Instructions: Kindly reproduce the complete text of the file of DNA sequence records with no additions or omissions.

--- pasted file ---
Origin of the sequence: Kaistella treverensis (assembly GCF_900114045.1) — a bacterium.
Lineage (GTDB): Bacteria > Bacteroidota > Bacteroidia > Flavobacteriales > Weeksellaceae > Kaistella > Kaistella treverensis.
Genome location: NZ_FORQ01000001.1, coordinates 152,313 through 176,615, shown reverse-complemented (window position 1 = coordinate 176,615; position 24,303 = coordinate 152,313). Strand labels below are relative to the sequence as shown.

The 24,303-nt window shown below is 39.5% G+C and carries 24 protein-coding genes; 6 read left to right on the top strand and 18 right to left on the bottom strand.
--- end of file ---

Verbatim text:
Origin of the sequence: Kaistella treverensis (assembly GCF_900114045.1) — a bacterium.
Lineage (GTDB): Bacteria > Bacteroidota > Bacteroidia > Flavobacteriales > Weeksellaceae > Kaistella > Kaistella treverensis.
Genome location: NZ_FORQ01000001.1, coordinates 152,313 through 176,615, shown reverse-complemented (window position 1 = coordinate 176,615; position 24,303 = coordinate 152,313). Strand labels below are relative to the sequence as shown.

The 24,303-nt window shown below is 39.5% G+C and carries 24 protein-coding genes; 6 read left to right on the top strand and 18 right to left on the bottom strand.